Easily grown in average, medium, well-drained soil in full sun. Becomes weedy and sparse with diminished flowering performance if not grown in full sun. Does poorly in wet conditions. In USDA Zone 5, this plant will often die to the ground in winter and therefore is often grown therein in the manner of an herbaceous perennial. Even if plants do not die to the ground in winter, they usually grow more vigorously, produce superior flowers and maintain a better shape if cut to the ground in late winter each year. Removal of spent flower spikes during the growing season will encourage additional bloom.
This butterfly bush cultivar is a deciduous shrub with an arching, spreading habit which typically grows 6-8' tall if not cut back in late winter and 4-5' tall if cut back. Features spike-like 6-14" long terminal clusters of magenta-purple flowers which bloom from June to September and sometimes to first frost. Flowers are fragrant, and, as the common name suggests, very attractive to butterflies. Willowy gray-green foliage. Popular fresh cut flower. A Royal Horticutural Society of Great Britain Award of Garden Merit plant.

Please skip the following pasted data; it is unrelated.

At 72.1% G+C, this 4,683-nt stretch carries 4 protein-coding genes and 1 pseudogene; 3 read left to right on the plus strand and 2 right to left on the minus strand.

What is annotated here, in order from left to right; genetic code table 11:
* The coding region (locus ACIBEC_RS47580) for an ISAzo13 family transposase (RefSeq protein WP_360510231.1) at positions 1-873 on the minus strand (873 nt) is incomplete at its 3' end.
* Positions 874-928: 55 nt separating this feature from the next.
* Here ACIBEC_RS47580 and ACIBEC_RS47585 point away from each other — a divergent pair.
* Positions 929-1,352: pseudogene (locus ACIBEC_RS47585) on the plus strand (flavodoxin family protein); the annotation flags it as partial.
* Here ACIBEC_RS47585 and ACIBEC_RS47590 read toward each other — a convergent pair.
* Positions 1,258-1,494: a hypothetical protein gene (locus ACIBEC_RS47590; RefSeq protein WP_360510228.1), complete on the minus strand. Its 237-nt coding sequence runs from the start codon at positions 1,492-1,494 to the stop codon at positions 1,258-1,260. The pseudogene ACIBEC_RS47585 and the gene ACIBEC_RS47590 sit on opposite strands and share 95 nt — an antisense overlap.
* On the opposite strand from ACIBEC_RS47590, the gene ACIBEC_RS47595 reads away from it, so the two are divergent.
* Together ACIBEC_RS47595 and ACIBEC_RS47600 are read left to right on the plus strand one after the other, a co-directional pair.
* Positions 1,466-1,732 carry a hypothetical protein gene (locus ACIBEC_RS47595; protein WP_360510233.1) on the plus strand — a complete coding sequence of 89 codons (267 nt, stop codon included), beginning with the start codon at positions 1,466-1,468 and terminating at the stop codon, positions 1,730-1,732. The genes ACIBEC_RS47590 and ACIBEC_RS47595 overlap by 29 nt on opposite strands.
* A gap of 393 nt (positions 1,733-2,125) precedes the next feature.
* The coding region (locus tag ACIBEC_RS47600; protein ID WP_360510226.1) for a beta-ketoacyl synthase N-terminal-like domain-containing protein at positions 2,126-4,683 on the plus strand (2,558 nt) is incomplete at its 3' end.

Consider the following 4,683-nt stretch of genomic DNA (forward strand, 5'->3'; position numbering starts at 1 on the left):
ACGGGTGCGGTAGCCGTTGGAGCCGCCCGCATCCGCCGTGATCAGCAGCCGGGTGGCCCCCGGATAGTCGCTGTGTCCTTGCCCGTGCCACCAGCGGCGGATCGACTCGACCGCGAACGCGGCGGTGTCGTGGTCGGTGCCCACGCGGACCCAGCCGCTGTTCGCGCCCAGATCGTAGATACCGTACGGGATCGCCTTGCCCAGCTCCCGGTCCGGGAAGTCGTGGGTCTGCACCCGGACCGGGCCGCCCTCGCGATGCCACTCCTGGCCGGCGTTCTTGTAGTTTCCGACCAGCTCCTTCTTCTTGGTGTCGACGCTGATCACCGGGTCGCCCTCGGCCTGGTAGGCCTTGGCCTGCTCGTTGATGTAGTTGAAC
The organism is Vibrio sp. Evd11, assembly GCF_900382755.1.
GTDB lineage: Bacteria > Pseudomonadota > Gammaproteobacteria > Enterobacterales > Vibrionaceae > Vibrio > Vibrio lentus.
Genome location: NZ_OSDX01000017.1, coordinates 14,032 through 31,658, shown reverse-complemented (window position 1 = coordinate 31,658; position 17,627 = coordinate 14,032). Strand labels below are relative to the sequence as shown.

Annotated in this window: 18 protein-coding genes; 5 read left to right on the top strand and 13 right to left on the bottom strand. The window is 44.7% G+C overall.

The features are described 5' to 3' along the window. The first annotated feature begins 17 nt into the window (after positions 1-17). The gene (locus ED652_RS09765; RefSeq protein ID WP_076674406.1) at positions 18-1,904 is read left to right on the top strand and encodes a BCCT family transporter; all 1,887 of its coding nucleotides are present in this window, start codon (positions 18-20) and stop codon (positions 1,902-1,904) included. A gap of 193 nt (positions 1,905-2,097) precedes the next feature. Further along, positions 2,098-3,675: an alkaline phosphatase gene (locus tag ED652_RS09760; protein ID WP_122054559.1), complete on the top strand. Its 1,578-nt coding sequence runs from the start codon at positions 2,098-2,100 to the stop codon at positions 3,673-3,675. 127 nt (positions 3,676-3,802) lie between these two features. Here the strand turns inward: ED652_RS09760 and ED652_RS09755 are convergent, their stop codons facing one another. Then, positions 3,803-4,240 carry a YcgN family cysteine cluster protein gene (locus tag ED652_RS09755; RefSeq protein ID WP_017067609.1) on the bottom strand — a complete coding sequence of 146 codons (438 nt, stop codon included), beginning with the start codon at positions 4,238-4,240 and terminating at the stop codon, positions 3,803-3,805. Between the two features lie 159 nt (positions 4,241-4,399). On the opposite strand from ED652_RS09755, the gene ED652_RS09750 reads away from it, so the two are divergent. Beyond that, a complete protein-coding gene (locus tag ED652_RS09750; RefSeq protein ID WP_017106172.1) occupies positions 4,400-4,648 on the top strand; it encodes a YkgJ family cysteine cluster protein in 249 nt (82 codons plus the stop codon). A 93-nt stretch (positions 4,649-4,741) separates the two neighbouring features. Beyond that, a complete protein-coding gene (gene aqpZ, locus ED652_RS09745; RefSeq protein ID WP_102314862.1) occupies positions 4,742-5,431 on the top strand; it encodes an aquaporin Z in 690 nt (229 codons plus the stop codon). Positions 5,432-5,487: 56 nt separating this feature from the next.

No serious insect or disease problems. Nematodes can be troublesome in the South.
Provides valuable summer and early fall flowers when few other shrubs are in bloom. Best grown in massed plantings in borders, cottage gardens, rose gardens or butterfly gardens. Usually does not make a good single specimen shrub.